Alex Kovalev

Question: Was Alexei Kovalev too talented for his own good?


There has been plenty of chatter in the wake of Alexei Kovalev’s move to the KHL and the parting shots he had for the media and coaching staff in Ottawa. After telling a Russian newspaper that members of the Ottawa media had boarded planes with bags full of beer, it wasn’t surprising that members of the media shot back with attacks on Kovalev. More specifically, they fired back at Kovalev’s work ethic.

If nothing else, the media has rekindled a career-long debate centering around the three-time NHL All-Star. In an interesting article that takes a look at the Kovalev situation from a fascinating perspective, Scott Cullen from TSN explores the gifted Russian, talented players in other sports, and what could have been if he were more dedicated to the game:

“Recently retired NFLer Randy Moss would hardly be considered an underachiever in the classic sense, but the common perception was that, as great as he was, scoring 153 touchdowns in his career, Moss could have been even better if he had the drive of Jerry Rice, for example.

Some parallels might be drawn to Kovalev. Not that he struggled in the postseason; since 1990, his 45 playoff goals ranks 23rd in the league. But, as age caught up to Kovalev, like it catches up to all eventually, he couldn’t just get by on being the most talented puck handler on the ice and the results weren’t good.”

First thing is first, Kovalev has hands that are so good it’s like he’s from another planet. For all of the arguments, controversy, and frustration around Kovalev throughout his career, no one has ever doubted his skill. All it took was a snapshot from his off-wing that ended up just under the bar (and behind the goaltender) to convince even the most jaded opponent of his talent.

Cullen’s implication is that Kovalev skated through his career and didn’t have to work hard because of his God given talent. A skilled player in his own right, St. Louis Blues winger David Perron quickly defended Kovalev—both his talent and his work ethic:

“For those who say Kovalev didn’t care, you are NOT born with skills and finesse like that, you work at it, and he sure did!”

Perron brings up a great point—no one gets to be that good without putting in hours and hours of hard work. There’s no denying that he was born with a special gift, but without the work, he would never have scored over 1,000 points in an NHL career that spanned 18 seasons. If anything, he falls into the category of players who makes it look so easy, that people can misconstrue the polished play for laziness. Some players – in all sports – just look graceful on the field of play. For better or worse, they never LOOK like they have to over exert themselves. Maybe Kovalev was just one of those players who never looked like he was hustling, even though he left everything on the ice.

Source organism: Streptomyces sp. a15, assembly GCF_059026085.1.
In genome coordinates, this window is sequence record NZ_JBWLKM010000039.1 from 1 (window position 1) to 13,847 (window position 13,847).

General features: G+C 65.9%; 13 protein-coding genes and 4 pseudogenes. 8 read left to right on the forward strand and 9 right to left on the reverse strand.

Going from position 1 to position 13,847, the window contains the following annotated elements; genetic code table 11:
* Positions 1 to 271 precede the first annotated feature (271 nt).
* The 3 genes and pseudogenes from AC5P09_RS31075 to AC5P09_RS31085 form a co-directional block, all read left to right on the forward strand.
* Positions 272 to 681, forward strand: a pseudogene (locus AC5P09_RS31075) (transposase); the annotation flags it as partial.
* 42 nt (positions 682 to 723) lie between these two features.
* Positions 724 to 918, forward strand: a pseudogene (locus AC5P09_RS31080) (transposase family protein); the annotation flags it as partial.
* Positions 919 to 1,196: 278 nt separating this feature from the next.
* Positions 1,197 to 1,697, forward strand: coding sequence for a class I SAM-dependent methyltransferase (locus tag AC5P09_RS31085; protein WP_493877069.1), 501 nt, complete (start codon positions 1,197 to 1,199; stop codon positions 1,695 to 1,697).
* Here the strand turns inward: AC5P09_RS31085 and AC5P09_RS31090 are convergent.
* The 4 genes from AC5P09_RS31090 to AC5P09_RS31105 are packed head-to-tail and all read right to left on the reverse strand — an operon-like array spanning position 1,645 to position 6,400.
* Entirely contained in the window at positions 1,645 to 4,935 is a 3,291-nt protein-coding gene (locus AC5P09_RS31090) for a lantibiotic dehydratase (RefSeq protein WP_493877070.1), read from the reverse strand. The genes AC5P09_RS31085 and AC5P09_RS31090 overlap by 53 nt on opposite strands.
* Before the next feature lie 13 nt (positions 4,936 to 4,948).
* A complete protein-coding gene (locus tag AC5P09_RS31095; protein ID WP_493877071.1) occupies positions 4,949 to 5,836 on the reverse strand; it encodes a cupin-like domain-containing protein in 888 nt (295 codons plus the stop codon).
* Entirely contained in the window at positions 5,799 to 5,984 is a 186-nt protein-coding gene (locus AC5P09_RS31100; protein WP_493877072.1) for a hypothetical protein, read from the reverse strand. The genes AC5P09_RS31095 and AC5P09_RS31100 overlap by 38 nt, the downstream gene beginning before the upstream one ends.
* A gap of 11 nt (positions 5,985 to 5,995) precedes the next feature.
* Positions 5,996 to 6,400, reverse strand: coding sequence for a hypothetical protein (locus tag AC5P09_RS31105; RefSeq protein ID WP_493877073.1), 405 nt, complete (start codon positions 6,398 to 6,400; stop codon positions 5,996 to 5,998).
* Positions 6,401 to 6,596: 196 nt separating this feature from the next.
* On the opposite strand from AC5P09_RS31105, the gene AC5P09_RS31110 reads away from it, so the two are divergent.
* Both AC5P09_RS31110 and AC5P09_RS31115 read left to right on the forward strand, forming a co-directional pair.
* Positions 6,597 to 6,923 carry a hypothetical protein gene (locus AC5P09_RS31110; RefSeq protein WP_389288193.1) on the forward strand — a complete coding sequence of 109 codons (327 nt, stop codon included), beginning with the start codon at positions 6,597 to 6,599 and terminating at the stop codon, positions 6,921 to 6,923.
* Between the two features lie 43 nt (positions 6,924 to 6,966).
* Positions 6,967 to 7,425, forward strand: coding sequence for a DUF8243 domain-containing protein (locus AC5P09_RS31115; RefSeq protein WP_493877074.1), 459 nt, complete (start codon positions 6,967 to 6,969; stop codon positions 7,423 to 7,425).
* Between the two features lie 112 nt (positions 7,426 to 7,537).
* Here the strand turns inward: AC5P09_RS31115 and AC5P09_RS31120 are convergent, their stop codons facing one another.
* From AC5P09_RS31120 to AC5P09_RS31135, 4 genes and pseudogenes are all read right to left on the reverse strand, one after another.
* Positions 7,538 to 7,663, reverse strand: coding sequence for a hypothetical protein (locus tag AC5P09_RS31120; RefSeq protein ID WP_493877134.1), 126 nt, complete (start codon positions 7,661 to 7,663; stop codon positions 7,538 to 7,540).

What do you think of Cullen’s article? Do you think Kovalev could still be a desirable NHL point producer if he had better work ethic; or is Kovalev just another example of Father Time catching up to player in his late 30s?

Royal pain: Kings’ Greene to have shoulder surgery, out indefinitely

Jiri Hudler, Matt Greene
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The Los Angeles Kings lost one of their most veteran defensemen on Tuesday, as the club announced Matt Greene would be out indefinitely following shoulder surgery.

Greene, 32, had only appeared in three games this season, missing extensive time with the ailment. He had recently resumed skating with teammates and looked to be on the way back to a return, but never got to the point where he was participating in drills, or taking contact.

With Greene out of the lineup, the Kings have primarily gone with a six-man defensive unit of Drew Doughty, Jake Muzzin, Alec Martinez, Christian Ehrhoff, Jamie McBain and Brayden McNabb. Derek Forbort and Jeff Schultz have also been in the mix, but sparingly.

If Greene misses extensive time, L.A. could be in the market for a defenseman come trade deadline day, like they were last year before acquiring Andrej Sekera from Carolina. Greene is one of the most playoff-tested players on the L.A. roster, with 79 games and two Stanley Cups on his resume (and another Stanley Cup Final, with Edmonton in 2006).

Looks like the Canucks will have an interesting lineup tonight